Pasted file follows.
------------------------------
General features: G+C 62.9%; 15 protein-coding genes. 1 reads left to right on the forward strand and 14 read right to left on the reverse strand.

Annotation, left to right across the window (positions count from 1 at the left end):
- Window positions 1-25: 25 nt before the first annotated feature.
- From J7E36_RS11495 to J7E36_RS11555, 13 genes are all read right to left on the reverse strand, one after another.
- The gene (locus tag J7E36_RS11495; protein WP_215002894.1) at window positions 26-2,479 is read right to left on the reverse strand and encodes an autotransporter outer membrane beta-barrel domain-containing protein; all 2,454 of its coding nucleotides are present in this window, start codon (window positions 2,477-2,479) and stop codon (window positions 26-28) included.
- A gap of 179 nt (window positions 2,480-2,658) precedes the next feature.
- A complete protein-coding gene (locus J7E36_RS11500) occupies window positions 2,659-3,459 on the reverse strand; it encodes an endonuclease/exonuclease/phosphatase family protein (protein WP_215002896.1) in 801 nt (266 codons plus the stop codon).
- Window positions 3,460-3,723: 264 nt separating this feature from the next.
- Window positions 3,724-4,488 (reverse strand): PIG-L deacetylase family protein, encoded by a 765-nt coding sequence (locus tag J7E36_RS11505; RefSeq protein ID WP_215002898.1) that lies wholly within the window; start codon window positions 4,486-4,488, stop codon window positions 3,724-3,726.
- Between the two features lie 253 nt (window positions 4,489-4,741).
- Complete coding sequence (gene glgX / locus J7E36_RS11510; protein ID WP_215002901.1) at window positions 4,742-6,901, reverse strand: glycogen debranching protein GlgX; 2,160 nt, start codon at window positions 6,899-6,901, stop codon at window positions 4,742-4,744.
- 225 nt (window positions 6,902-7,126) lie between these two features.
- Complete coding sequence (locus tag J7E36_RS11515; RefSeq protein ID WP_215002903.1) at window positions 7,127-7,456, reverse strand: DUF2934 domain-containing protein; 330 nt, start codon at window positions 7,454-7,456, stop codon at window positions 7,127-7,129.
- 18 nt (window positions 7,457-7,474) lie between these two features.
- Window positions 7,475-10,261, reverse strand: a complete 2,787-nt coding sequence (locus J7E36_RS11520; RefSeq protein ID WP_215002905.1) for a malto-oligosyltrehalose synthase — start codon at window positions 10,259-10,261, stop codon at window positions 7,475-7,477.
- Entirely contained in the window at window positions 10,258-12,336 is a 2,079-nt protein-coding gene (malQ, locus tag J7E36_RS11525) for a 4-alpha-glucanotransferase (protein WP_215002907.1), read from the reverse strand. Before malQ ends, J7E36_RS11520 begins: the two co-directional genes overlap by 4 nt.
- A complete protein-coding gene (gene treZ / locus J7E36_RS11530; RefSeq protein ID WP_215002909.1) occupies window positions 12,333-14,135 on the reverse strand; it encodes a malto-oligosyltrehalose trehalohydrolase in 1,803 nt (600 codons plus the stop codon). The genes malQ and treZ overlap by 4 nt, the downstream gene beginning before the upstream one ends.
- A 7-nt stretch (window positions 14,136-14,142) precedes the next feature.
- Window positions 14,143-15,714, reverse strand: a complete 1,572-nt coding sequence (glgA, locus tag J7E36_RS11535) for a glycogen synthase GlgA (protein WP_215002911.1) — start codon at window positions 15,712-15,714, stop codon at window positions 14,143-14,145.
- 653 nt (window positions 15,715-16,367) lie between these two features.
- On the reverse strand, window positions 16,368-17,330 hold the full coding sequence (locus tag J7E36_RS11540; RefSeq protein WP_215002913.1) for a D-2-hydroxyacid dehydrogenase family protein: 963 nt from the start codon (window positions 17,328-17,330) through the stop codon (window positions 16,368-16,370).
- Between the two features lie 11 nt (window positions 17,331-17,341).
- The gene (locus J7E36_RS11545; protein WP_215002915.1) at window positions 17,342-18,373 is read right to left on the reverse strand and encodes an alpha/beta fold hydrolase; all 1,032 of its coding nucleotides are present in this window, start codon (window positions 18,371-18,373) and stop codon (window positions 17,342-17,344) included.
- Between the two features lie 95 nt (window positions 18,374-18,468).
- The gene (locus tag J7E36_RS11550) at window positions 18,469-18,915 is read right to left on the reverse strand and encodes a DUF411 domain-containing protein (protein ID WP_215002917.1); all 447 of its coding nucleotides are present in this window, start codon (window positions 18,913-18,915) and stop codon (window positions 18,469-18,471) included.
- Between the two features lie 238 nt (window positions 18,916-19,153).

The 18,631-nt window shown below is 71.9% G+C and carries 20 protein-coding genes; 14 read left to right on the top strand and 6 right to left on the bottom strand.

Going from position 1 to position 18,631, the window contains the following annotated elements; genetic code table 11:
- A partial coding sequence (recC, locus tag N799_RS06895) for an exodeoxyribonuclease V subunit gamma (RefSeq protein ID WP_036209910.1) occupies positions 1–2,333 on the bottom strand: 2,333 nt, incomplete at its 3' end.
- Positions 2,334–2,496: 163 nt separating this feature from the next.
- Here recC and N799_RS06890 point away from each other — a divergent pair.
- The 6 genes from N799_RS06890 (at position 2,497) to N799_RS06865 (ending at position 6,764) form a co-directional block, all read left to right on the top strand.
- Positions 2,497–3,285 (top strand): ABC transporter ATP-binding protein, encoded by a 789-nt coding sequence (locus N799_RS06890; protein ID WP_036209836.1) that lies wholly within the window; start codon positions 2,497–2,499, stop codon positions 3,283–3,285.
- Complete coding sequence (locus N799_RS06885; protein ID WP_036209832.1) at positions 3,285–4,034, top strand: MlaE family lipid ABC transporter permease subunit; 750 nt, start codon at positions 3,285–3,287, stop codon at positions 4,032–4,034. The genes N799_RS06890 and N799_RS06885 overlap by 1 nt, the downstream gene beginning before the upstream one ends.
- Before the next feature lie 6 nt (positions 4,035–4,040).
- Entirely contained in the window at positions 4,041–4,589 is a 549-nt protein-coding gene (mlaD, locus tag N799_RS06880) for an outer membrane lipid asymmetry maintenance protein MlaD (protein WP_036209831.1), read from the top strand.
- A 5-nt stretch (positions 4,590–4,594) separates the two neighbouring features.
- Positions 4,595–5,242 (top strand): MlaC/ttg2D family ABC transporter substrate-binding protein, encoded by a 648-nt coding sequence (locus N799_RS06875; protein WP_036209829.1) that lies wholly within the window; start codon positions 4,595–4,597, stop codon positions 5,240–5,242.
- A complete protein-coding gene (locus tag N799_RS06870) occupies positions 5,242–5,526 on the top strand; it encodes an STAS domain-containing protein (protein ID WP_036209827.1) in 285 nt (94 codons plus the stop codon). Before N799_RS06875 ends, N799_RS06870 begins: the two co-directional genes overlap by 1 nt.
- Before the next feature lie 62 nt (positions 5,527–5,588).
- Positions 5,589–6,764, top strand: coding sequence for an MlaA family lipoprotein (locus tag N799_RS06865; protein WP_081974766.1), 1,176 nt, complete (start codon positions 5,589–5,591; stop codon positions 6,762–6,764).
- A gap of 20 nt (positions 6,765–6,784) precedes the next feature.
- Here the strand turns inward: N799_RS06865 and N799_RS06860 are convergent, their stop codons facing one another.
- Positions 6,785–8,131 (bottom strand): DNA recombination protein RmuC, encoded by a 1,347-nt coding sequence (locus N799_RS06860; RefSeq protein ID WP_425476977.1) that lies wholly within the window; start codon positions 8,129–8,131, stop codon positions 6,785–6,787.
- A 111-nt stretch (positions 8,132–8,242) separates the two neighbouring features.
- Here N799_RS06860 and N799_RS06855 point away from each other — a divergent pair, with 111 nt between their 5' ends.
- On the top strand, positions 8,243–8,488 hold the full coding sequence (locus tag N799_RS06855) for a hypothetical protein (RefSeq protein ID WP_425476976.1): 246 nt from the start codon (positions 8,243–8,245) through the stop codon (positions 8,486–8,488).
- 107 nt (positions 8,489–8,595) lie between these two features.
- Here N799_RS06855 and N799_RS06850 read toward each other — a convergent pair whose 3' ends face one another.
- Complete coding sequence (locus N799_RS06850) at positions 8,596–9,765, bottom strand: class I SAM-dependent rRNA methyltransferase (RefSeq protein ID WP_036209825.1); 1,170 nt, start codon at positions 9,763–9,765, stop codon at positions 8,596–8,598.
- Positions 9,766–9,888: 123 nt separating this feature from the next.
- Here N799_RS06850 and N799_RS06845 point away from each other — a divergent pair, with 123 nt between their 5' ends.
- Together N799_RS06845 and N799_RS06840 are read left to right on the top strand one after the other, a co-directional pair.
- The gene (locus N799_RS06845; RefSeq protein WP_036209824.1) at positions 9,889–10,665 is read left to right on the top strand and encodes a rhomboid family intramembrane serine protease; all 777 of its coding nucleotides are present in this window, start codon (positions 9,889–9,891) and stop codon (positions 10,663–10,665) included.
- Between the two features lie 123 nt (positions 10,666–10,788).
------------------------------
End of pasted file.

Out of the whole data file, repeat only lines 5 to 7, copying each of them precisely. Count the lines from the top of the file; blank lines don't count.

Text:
- The gene (locus tag J7E36_RS11495; protein WP_215002894.1) at window positions 26-2,479 is read right to left on the reverse strand and encodes an autotransporter outer membrane beta-barrel domain-containing protein; all 2,454 of its coding nucleotides are present in this window, start codon (window positions 2,477-2,479) and stop codon (window positions 26-28) included.
- A gap of 179 nt (window positions 2,480-2,658) precedes the next feature.
- A complete protein-coding gene (locus J7E36_RS11500) occupies window positions 2,659-3,459 on the reverse strand; it encodes an endonuclease/exonuclease/phosphatase family protein (protein WP_215002896.1) in 801 nt (266 codons plus the stop codon).